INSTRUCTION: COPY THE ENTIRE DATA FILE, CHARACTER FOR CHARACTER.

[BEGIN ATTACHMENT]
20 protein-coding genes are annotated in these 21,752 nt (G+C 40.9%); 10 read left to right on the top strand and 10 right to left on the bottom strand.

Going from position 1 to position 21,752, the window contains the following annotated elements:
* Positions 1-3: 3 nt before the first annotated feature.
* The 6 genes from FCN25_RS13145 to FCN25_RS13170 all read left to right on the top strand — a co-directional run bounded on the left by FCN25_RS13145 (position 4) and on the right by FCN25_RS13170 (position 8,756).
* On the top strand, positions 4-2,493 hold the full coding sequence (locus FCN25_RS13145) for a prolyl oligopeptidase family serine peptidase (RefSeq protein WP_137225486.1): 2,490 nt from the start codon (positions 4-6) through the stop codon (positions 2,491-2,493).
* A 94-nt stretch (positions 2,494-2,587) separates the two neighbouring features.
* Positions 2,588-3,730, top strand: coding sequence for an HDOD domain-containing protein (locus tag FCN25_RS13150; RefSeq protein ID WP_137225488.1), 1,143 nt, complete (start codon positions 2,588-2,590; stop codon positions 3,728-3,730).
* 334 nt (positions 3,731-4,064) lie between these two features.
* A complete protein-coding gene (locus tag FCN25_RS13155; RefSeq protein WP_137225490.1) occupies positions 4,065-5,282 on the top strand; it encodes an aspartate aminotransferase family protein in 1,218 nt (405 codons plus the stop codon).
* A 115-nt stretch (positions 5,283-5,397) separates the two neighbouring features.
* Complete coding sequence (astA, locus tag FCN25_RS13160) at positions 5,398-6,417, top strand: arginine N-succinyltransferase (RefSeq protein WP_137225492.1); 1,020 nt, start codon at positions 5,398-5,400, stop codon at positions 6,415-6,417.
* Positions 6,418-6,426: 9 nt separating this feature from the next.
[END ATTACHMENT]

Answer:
20 protein-coding genes are annotated in these 21,752 nt (G+C 40.9%); 10 read left to right on the top strand and 10 right to left on the bottom strand.

Going from position 1 to position 21,752, the window contains the following annotated elements:
* Positions 1-3: 3 nt before the first annotated feature.
* The 6 genes from FCN25_RS13145 to FCN25_RS13170 all read left to right on the top strand — a co-directional run bounded on the left by FCN25_RS13145 (position 4) and on the right by FCN25_RS13170 (position 8,756).
* On the top strand, positions 4-2,493 hold the full coding sequence (locus FCN25_RS13145) for a prolyl oligopeptidase family serine peptidase (RefSeq protein WP_137225486.1): 2,490 nt from the start codon (positions 4-6) through the stop codon (positions 2,491-2,493).
* A 94-nt stretch (positions 2,494-2,587) separates the two neighbouring features.
* Positions 2,588-3,730, top strand: coding sequence for an HDOD domain-containing protein (locus tag FCN25_RS13150; RefSeq protein ID WP_137225488.1), 1,143 nt, complete (start codon positions 2,588-2,590; stop codon positions 3,728-3,730).
* 334 nt (positions 3,731-4,064) lie between these two features.
* A complete protein-coding gene (locus tag FCN25_RS13155; RefSeq protein WP_137225490.1) occupies positions 4,065-5,282 on the top strand; it encodes an aspartate aminotransferase family protein in 1,218 nt (405 codons plus the stop codon).
* A 115-nt stretch (positions 5,283-5,397) separates the two neighbouring features.
* Complete coding sequence (astA, locus tag FCN25_RS13160) at positions 5,398-6,417, top strand: arginine N-succinyltransferase (RefSeq protein WP_137225492.1); 1,020 nt, start codon at positions 5,398-5,400, stop codon at positions 6,415-6,417.
* Positions 6,418-6,426: 9 nt separating this feature from the next.